October 16, 2009

The Tyranny of the Prefrontal Cortex

Posted in Pfc tyranny: overview tagged at 12:46 am by Jeremy

Our civilization is changing the climate of our planet.  People kill themselves and others in the name of God.  Species are going extinct at a rate not seen for 65 million years.  A billion wretched people go hungry each day though their ancestors lived fulfilling lives.  Our society makes astonishing advances in technology – yet our world seems to be careening out of control at an ever faster pace.  You and I feel strangely disconnected from it all and from ourselves.  We all agree that we spend most of our time under constant stress – but for the most part, we adapt to it all and continue living our lives as though everything’s normal.

What connects all of these seemingly unrelated phenomena of our modern world?  This blog suggests there is an overriding dynamic driving all these imbalances in our lives.  It’s so all-encompassing, so fundamental to how we think and conduct our lives that we don’t even recognize its existence.  And yet it’s responsible for making each of us, and our world, what we are today.  It’s what I call the tyranny of the prefrontal cortex over all other aspects of our consciousness.  Acknowledging this tyranny and understanding its dynamic is the first necessary step toward achieving re-harmonization within our individual and collective consciousness.

prefrontal cortex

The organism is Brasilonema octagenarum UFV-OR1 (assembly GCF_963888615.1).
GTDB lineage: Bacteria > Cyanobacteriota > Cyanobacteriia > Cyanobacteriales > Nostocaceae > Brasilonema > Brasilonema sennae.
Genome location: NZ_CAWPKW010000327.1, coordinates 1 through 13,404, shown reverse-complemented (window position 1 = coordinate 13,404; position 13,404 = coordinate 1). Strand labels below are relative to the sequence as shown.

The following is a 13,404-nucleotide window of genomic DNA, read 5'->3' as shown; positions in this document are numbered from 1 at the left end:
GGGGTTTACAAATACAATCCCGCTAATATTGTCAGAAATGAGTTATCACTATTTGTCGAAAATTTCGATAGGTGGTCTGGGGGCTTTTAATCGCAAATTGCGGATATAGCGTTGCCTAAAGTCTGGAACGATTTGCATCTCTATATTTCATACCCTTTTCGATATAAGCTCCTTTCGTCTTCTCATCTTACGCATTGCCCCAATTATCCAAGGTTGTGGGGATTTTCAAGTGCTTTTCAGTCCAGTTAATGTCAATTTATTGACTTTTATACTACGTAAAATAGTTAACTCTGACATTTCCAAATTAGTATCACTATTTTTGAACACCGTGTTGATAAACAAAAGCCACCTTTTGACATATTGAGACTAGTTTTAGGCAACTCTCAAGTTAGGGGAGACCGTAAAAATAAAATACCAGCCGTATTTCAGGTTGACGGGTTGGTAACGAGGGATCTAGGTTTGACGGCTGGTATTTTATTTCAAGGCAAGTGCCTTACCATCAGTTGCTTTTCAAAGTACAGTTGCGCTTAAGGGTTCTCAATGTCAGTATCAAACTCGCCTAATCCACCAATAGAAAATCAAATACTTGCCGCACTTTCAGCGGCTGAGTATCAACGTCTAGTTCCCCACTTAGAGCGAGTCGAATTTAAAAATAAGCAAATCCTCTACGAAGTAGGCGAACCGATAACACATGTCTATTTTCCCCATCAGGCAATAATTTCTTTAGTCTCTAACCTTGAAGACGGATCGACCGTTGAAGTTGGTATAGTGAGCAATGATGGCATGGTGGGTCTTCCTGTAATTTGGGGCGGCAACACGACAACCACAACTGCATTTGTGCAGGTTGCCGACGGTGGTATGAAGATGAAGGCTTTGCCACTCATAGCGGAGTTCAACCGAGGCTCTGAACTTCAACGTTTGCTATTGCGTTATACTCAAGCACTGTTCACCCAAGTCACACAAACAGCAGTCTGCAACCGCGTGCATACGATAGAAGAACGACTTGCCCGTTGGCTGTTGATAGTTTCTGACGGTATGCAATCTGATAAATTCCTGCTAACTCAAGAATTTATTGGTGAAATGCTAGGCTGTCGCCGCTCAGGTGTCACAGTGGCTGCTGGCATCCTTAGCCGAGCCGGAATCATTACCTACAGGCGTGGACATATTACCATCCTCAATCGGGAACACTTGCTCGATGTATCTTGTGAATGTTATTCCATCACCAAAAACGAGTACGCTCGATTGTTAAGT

The prefrontal cortex in the human brain

The prefrontal cortex (or “pfc”) is that part of our brain that’s primarily responsible for our thinking and acting in ways that differentiate us from all other animals.  It mediates our ability to plan, conceptualize, symbolize, make rules, abstract ideas, and impose meaning on things.  It controls our physiological drives and turns our basic feelings into complex emotions.  It enables us to be aware of ourselves and others as separately existing, and to turn the past and the future into one flowing narrative.

Figure 1: Pfc as % of totalcortex in different mammals[1]
Mammal Pfc as % of total cortex
Human 29%
Chimpanzee 17%
Gibbon 11%
Lemur 8%
Dog 7%
Cat 3%

Think of whatever we do that animals don’t do.  That’s the pfc functioning – what may be called our conceptual consciousness.  Then think of what we share with other creatures: hunger, sexual urges, pain, aggression, desire for warmth, caring for our offspring –let’s call that our animate consciousness.  While many of the pfc capabilities exist to some degree in other creatures – chimpanzees, dolphins and parrots, for example – their predominance in humans is overwhelmingly different in scope and magnitude, accounting largely for our current domination of the natural world. (See Figure 1).

The pfc is the most connected part of the brain, linking directly or indirectly to all parts of our animate consciousness – those areas responsible for our sensations, memories, internal metabolism.  For this reason, many neuroscientists refer to the pfc as our “executive function”.  Like the CEO of a corporation or president of a nation, the pfc is seen as getting information, processing it and sending out commands.

The pfc is an essential part – perhaps the essential part – of what makes us human.  But I’m suggesting that, over the last few thousand years, the pfc has staged a coup in our collective (and individual) consciousness.  It’s no longer like a democratically elected president.  Instead, it’s become a tyrant within our own minds, taking such control of our consciousness that we’re hardly even aware that there are other ways to be.

The pfc has barely, if at all, changed from an evolutionary perspective since at least Upper Paleolithic times, forty thousand years ago.  The coup that I’m referring to came about from the impact of human culture on the developing mind of each individual.  To understand this coup, we need to trace the growth in the pfc’s power through history – all the way back to our prehistory.